The Unfinished Revolution — Introduction:
In this episode, we examine different perspectives on the success and failure of Reconstruction.
We look at the African American responses to the Reconstruction as well as African Americans who are taking matters in their own hands by seeking out opportunities on the United States frontier.
Finally, we examine the ideological responses that frame the continued struggle to finish an unfinished revolution.
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African Americans who fought during the Civil War had high hopes of gaining some form of meaningful citizenship. Clearly the outcomes fell well short of their expectations, and by that measure, the Reconstruction was an abysmal a failure. On the other hand, historian Howard Zinn argues that the Reconstruction was never intended to bring about any meaningful change for African Americans. Zinn argues that, as we saw in Episode 8, the success of the Reconstruction lies in what emerges in the South after the Civil War – ongoing control of African American labor in slave like conditions and the rebuilding of a system with all of the economic exploitation of slavery still intact in “post-slavery” America.
Other historians, like Eric Foner, refer to the Reconstruction as an “Unfinished Revolution.” A revolution in which America started down the road toward making America be America for all of its citizens, but fell short before it reached its goal. He argues that the revolution would be made real by future generations of Americans, of a variety of hues.
African Americans Head West
With racism so firmly entrenched in the north and the south, many blacks tried their luck in the West. The West offered opportunities for cheap land and to build communities in the region where racism was not so.
One attractive alternative to sharecropping was work on the cattle ranches of the Southwest. It was difficult work, but it was done in relatively free terrain. It was a largely lawless terrain, but since the law did not typically work in favor of black folks, lawlessness could be an advantage. As a result, there were at least 5000 blacks known to have worked as cowboys in the West.
Militarily, the intersection of African and Native American history is a long and complicated as the two groups have been intertwined in a relationship in which paradoxically success and opportunity for African Americans often comes at the expense of Native Americans and encroachment on native lands. That is the stage at the Buffalo Soldiers step onto.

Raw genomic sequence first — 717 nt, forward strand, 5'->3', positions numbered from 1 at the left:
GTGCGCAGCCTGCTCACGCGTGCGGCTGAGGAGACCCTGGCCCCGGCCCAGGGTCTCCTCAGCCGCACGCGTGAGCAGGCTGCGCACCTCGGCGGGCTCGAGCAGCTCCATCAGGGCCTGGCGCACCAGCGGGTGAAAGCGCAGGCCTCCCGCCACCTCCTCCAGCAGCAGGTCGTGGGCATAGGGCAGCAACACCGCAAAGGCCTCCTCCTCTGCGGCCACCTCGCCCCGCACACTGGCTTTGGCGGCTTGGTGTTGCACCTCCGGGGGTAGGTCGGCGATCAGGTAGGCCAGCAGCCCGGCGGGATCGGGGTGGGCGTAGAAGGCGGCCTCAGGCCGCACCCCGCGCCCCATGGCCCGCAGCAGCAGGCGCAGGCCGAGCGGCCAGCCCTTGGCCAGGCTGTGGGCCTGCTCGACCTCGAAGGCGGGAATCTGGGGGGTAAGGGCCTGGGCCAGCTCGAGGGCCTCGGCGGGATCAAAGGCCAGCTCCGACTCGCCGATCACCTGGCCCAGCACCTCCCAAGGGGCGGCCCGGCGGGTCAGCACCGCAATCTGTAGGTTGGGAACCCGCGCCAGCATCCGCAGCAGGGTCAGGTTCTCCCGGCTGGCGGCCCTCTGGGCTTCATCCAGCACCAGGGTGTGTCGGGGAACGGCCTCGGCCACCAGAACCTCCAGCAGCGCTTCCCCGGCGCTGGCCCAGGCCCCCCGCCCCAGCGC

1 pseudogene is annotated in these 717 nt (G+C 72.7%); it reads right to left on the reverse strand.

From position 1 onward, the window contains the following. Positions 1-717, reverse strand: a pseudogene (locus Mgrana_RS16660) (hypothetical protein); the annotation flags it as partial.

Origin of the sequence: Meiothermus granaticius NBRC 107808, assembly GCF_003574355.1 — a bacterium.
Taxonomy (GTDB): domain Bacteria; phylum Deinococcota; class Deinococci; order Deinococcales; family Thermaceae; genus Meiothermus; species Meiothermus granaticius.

While one might question the wisdom of Black soldiers serving in the cause of White supremacy, one must also consider the alternative. Sharecroppers saw money typically only once a year at the time of harvest while soldiers received a regular pay a $13 a month in addition to food rations and clothing albeit subpar. Couple that with the relative freedom and autonomy that comes with establishing new communities on the frontier along with the hope that with military service African Americans will finally attain the countries respect and first-class citizenship in the United States.
In the South, people like Booker T. Washington stressed and accommodationist approach that puts civil rights on the back burner and stressed self-sufficiency based in industrial training. To that end he founded the Tuskegee Institute in 1881. He reasoned that by learning a skill such as carpentry or agricultural industry, there was no need to press for first-class citizenship in white America. In other words, he reasoned that rather than pressing for integration into schools or public accommodations, blacks ought to focus on creating their own schools and their own accommodations.
Booker T. Washington articulated his vision for the future in the “Atlanta Compromise” speech delivered at theAtlanta Cotton States and International Exposition in 1895. Washington urged support among wealthy white Americans for African American industrial training saying, in effect if white Americans support African American self-sufficiency and urged white Americans to help put an end to the reign of terror at the Ku Klux Klan had been waging against the black communities and in return, he would deemphasize voting and political empowerment and the black community. He said famously, “We can be as separate as the five fingers, but joined at the hand.”
In contrast to Booker T. Washington, W. E. B. Du Bois was born in the North in the post-slavery United States. Du Bois grew up in a setting that allowed him to see at least the possibility for racial integration. He embraced the tactics of protest and agitation for systemic change, and was highly critical of Washington’s gradualism accommodationism and acceptance of second-class citizenship.
In his seminal work, The Souls of Black Folk, Du Bois articulates the evils of slavery and the shortcomings of Reconstruction, but at the same time stresses that slavery should never be forgotten that it is out of slavery that the innate beauty of African American culture was forged. Slavery is what made black folks who they are — slavery is, in effect, The Souls of Black Folk. His ideology expresses a belief that we don’t have to forget the past in order to move forward. That African Americans should not have to deny or forget who they are to be American.